Extreme things are very popular these days. Extreme sports are all the rage. Even food is extreme. One manufacturer of Nacho chips has released a whole line of chips with extreme flavors. If you are in the shopping aisle and the choice is between the extreme chips and the regular ones, you would have to take the extreme flavors. I know I would feel pretty weak if I didn't my ego would definitely take a hit. Society’s obsession with all things extreme is more than just a marketing gimmick.
Many people go to extreme lengths in different areas of their life and we respect them for this. We admire individuals that are radical in the way they pursue their career, hobbies or interests. I once read an autobiography from a NAVY SEAL, a type of elite soldier, that explained in detail their training regimen. It was shocking the see the commitment of these individuals: early mornings, constant work-outs, strict diet, and physical pain. When I compared myself to these NAVY SEALS I couldn’t help but feel like a wimp. We could consider many other examples. Think of the sacrifices people in business often make in order to pursue their goals. Or consider the endless training made by athletes to excel in their sport. Even think of artists who often live a life full of radical choices for the sake of their art. Many people go to extreme lengths in the way they pursue their career, hobbies or interests and we tend to admire them for this.
Though we see the need for radicality is various areas of life, we tend to think it is OK to accept a soft kind of Christianity. Although we can appreciate that other areas in our life must be demanding, we can get uncomfortable affirming that following Jesus is likewise demanding. Let me illustrate this. Imagine for a moment that your goal is to become a great hockey player. If this is the case, you readily will go to early morning practices, spend a lot of money on equipment and make many other sacrifices. Though we accept this is necessary to get good at hockey, we can become hesitant or resentful when the Church asks us to come to Mass each Sunday, go to confession and give money to the poor, things necessary to grow into a good follower of Christ. We have grown accustomed to thinking that Christianity should be undemanding. Many have openly said that Christianity is something for weak people, a kind of crutch. Karl Marx famously said that it was the “opiate of the masses”. Just look how Christians are represented on television. There is the famous example of Ned Flanders, the Christian in the TV show “The Simpsons”. This character always comes across as weak, a push-over, definitely no NAVY SEAL. Though we tend to see the need for radicality in various areas of life, we tend to think Christianity is undemanding and soft.
In today’s Gospel, Jesus makes it abundantly clear that following Him is requires great sacrifice. Christianity is not for the faint of heart but requires total commitment, it is radical and extreme. We are called to love Jesus and follow Him without counting the costs. In the Gospel Jesus is fighting against a kind of soft Christianity, one that does not demand much from us. Someone says they will follow Him but only after they bury their father. The person who said this did not just have their Father pass away. It is a way of saying:, “ok Jesus I will follow you when I am older, now I am busy”. A modern day equivalent are those who put off getting involved in the Church or Christianity until after they are retired. Their schedule does not allow it at the moment. Jesus is also clear that following Him is not for those who want a life free from difficulties. Just as Jesus had “nowhere” to rest His head, we Christians need to accept a certain amount of risk, challenge and uncertainty in our life. As Pope Francis has recently said, “the Church is not a health-spa”. According to Jesus, following Him is far from being a crutch for the weak. Christianity is demanding, challenging, something that takes our whole being and commitment. The saints best understood this, they realized that Christianity was something extreme.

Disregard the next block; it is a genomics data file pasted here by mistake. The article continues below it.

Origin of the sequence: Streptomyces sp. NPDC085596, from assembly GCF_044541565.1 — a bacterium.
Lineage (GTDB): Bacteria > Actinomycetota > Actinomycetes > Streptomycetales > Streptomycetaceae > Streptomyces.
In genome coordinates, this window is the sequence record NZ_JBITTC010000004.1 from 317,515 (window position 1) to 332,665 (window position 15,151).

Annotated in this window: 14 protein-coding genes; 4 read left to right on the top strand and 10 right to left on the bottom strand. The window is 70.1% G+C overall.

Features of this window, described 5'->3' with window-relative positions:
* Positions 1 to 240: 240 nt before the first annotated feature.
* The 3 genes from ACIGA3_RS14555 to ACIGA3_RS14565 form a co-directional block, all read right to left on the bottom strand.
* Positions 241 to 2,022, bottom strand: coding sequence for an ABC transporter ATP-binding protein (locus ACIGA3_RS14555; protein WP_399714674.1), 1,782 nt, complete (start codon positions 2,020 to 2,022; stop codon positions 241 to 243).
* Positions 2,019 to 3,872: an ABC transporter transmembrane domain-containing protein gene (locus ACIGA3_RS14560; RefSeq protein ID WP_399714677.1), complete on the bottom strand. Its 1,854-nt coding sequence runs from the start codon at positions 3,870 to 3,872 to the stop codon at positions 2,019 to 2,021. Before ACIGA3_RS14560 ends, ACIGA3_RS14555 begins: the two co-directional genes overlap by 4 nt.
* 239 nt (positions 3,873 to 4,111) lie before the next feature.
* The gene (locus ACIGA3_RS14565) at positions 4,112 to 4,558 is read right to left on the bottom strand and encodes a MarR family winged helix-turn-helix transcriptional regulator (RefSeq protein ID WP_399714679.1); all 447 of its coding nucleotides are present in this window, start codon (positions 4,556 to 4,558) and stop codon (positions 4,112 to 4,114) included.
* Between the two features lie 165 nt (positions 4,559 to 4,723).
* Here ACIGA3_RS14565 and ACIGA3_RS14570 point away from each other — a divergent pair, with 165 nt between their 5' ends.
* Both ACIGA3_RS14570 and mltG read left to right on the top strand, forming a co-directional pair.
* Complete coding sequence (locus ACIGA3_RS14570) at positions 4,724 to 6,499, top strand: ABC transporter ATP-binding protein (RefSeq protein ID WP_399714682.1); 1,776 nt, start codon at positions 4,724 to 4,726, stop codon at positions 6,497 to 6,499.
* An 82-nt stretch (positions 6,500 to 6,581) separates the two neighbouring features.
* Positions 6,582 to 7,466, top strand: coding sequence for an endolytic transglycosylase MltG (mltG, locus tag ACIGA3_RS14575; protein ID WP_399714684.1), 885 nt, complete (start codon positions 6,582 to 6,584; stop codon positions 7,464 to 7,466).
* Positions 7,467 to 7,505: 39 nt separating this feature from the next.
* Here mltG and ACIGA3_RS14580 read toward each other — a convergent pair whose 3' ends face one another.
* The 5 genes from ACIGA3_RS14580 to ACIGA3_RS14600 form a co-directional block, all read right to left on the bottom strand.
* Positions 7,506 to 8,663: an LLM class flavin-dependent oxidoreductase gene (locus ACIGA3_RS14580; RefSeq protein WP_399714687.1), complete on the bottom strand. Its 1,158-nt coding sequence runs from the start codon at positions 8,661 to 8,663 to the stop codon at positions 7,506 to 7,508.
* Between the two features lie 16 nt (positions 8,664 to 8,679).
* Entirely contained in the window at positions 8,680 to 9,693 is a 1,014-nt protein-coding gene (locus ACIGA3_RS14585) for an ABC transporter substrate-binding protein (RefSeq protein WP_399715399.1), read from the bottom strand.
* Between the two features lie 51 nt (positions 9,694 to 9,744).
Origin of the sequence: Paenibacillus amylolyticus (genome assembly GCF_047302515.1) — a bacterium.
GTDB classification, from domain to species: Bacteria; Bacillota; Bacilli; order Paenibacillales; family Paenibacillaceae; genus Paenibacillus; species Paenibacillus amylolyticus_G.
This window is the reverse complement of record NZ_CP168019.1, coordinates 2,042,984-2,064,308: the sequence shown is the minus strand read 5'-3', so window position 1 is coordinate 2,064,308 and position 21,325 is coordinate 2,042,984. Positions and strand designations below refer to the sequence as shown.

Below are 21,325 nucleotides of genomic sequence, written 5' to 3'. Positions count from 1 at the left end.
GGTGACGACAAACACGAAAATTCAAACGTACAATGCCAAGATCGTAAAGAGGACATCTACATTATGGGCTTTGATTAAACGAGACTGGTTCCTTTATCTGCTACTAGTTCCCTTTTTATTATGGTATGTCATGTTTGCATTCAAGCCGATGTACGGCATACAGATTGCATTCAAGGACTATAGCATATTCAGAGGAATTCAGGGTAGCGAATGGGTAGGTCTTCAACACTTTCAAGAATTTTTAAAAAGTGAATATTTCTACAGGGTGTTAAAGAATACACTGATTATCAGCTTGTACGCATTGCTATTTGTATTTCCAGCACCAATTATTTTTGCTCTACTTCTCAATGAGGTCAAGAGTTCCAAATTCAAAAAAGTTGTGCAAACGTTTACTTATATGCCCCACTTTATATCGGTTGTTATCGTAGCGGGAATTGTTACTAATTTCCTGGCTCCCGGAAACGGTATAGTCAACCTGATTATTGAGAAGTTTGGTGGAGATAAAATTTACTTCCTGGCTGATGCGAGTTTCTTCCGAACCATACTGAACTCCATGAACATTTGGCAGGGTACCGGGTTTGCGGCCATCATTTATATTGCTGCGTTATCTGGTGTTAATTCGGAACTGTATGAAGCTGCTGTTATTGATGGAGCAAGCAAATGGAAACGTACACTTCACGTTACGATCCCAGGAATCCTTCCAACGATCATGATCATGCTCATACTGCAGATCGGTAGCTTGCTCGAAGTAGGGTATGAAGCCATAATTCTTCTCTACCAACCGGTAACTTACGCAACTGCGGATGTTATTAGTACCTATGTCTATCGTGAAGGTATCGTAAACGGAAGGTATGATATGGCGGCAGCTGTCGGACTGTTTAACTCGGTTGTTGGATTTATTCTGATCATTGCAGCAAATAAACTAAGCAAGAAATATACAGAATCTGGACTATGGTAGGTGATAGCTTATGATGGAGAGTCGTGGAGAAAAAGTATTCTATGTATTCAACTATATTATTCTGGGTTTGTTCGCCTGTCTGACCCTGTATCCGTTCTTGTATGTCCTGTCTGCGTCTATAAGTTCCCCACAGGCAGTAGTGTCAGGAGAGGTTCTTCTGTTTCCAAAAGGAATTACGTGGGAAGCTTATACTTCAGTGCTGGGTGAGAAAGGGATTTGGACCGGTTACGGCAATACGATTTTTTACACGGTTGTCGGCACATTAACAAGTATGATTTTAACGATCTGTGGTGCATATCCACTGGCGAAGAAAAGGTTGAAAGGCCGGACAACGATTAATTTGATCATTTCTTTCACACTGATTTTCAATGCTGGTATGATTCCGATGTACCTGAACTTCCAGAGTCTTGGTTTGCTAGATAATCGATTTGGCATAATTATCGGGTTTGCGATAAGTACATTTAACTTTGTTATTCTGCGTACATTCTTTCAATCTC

Today, perhaps more than any time, following Jesus is a very radical proposition because it means that we are often going against social trends. Being a Catholic today requires us to make sacrifices we will often be going against the current of popular opinion. The extreme nature of Christianity is most clearly born out in the lives of the martyrs, those who have given their lives for Jesus. It is important to recognize that the past 100 years there have been more martyrs than ever before. But what about the rest of us? For us too, Christianity needs to be lived in a radical way. Jesus’ demand that we forgive our enemy is an extreme action, especially in a world bent on revenge. In our busy and noisy world choosing to take time each day to pray to God in silence is a demanding proposition. Striving to live the Christian vision of sexuality is a very radical decision. As more and more families find their weekends busy and packed, making the choice to prioritize going to Mass and go each Sunday, even if it means sacrificing other activities, is a radical choice. Working to build a world that is more just and peaceful rather than getting swept along in the flow of consumerism and materialism is an extreme thing to do. Following Jesus today demands dedication, courage and that we make sacrifices, it is by no means a crutch for the weak.
In Greek the word for conversion is metanoia. Metanoia literally means “change of mind”. Today I invite each of us to make such a change of mind. Too often we think that Christianity is something undemanding, soft and unchallenging. We need to remember that the life Jesus calls us to demands total commitment and all our energies. It is something extreme indeed. Today let us make this change of mind.